Products Labeled Gluten-Free Yet Containing Wheat-Based Soy Sauce
NEW: Three Jerks Jerky Soy Vay Veri Teriyaki: Based on product labeling (product purchased September 26th from Amazon) this product is labeled gluten-free yet contains soy sauce made from wheat. The USDA has been notified.
Chef Myron’s Magic 20 Gauge Marinade as well as ALL Chef Myron’s sauces labeled gluten-free and containing shoyu sauce made using wheat (February 28, 2017): This product is labeled gluten-free and contains shoyu sauce made using wheat. Also, please be aware that Chef Myron’s supplies products to other food manufacturers and food service. We have dealt with this manufacturer before. Both the product label and the website state that the wheat protein is broken down into amino acids during fermentation. Please see the FDA statement on soy sauce at the bottom of this post.
Salamida State Fair Big Hawaii Teriyaki Marinade (February 28, 2017): Based on photos shared with Gluten Free Watchdog this product is labeled gluten-free and contains soy sauce made using wheat. We spoke with the manufacturer yesterday and were told they would remove the gluten-free claim from the neck tag. We were also told that the gluten-free label will be removed from their steak sauce (see entry below).
Royal Asia GF Glass Noodles with Vegetables (May 31, 2016): Based on product photos shared with GFWD this product is labeled gluten-free, includes the CSA certification seal on product packaging, and contains soy sauce that includes wheat as a sub-ingredient. Update June 6, 2016: According to CSA, they do not certify this product and they are taking appropriate action. GFWD has contacted the manufacturer/distributor.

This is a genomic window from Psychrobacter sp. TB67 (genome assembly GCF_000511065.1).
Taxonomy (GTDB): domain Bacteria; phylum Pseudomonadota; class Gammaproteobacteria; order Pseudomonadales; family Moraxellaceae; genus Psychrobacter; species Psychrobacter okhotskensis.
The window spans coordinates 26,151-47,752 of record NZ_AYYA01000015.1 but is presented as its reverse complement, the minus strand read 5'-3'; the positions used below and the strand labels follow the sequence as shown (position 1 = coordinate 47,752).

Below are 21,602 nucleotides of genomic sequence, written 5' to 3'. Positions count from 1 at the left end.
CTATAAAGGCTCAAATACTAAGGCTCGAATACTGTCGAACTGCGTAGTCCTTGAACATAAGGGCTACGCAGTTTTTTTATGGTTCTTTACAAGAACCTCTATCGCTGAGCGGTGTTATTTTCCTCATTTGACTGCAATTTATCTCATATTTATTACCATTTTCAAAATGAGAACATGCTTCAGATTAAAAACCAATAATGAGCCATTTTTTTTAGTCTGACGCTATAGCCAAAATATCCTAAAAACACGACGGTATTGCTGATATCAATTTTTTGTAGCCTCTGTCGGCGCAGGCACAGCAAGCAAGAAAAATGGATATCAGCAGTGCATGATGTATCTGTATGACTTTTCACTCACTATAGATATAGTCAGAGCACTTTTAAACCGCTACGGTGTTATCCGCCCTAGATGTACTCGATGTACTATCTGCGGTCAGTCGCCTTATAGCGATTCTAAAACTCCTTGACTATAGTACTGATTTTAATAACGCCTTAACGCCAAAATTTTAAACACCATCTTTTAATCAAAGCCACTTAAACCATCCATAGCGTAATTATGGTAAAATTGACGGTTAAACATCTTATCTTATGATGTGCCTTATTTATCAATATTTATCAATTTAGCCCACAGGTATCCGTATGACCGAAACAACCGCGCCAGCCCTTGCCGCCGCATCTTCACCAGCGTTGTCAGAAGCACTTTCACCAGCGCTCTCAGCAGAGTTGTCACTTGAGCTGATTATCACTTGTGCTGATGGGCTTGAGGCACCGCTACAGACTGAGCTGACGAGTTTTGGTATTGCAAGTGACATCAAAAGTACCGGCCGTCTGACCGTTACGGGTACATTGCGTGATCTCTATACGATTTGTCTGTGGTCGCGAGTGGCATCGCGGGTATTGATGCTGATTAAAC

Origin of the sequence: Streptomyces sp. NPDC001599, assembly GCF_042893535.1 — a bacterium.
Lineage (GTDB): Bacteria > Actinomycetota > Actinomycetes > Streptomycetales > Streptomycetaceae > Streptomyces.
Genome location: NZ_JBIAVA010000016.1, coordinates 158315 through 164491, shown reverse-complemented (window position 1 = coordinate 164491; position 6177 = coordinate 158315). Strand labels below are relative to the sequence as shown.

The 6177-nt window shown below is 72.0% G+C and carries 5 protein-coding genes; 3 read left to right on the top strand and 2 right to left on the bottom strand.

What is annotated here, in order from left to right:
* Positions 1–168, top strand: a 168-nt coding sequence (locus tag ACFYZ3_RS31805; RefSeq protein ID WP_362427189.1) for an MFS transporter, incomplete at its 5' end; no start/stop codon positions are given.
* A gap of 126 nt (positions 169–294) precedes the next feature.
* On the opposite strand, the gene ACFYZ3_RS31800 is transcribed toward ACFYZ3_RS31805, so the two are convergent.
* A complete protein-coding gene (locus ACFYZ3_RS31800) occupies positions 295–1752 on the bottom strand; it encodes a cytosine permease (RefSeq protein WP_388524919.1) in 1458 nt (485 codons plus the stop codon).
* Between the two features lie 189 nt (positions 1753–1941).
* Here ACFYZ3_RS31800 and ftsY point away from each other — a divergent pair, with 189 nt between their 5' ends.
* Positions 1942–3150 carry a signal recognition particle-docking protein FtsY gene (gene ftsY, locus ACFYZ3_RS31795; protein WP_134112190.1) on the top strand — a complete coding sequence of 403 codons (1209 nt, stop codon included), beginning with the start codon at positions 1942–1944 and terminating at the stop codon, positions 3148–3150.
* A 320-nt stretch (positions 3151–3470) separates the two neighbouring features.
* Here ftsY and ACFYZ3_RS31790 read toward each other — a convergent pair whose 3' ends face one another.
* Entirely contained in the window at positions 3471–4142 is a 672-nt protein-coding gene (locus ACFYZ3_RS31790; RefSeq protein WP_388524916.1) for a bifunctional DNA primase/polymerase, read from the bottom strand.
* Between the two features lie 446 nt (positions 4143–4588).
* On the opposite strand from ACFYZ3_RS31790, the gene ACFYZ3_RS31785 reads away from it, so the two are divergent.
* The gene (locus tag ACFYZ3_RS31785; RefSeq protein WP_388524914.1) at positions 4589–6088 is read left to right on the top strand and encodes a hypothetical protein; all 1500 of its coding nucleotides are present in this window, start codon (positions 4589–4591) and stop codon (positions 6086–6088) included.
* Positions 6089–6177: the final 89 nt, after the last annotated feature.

Salamida Steak Sauce Flat Iron Grill Marinade (April 25, 2016): Labeled gluten-free yet contains soy sauce that lists wheat as a sub-ingredient. The manufacturer has been notified.
Tanka Teriyaki Bar (April 20, 2016): Labeled gluten-free yet contains soy sauce that lists wheat as a sub-ingredient. The manufacturer has been notified. The manufacturer website includes their rationale for why wheat-based soy sauce is okay to include in this bar. Currently wheat-based soy sauce is NOT allowed in foods labeled gluten-free.
Banjo Bourbon BBQ Sauce (under the Stop & Shop label) (April 20, 2016): Labeled gluten-free yet contains soy sauce that lists wheat as a sub-ingredient. Stop & Shop has been notified. Currently wheat-based soy sauce is NOT allowed in foods labeled gluten-free. UPDATE August 24: This product appears to have been reformulated. Soy sauce is no longer included in the ingredients list.
What the FDA states in their Q&A on the proposed rule for gluten-free labeling of fermented or hydrolyzed food that pertains to soy sauce:
What additional requirements does FDA propose to verify a “gluten-free” claim on hydrolyzed or fermented foods?
Because the current gluten tests do not adequately detect and quantify gluten in fermented and hydrolyzed foods or ingredients, FDA proposes that, in order to make a “gluten-free” claim, manufacturers of these foods would have to make and keep records to show all of the following:
The food meets the definition for “gluten-free” in 21 CFR 101.91(a)(3), including that the food had less than 20 ppm gluten, BEFORE (emphasis added by GFWD) fermentation or hydrolysis.
What is an example of a hydrolyzed or fermented food product that would STILL (emphasis added by GFWD) not be permitted to bear the “gluten-free” claim in its labeling under this proposed rule?
Fermented or hydrolyzed soy sauce made from gluten-containing grains would not be permitted to bear a “gluten-free” claim, unless the grains were processed to remove gluten and the use of the ingredient resulted in the presence of less than 20 ppm gluten in the food.
WHAT THIS MEANS (from GFWD not FDA): The wheat used in soy sauce would have to be processed to remove gluten BEFORE undergoing the fermentation used to make soy sauce. Fermentation/hydrolysis (unlike distillation) is not considered by the FDA to be a “process that removes gluten.”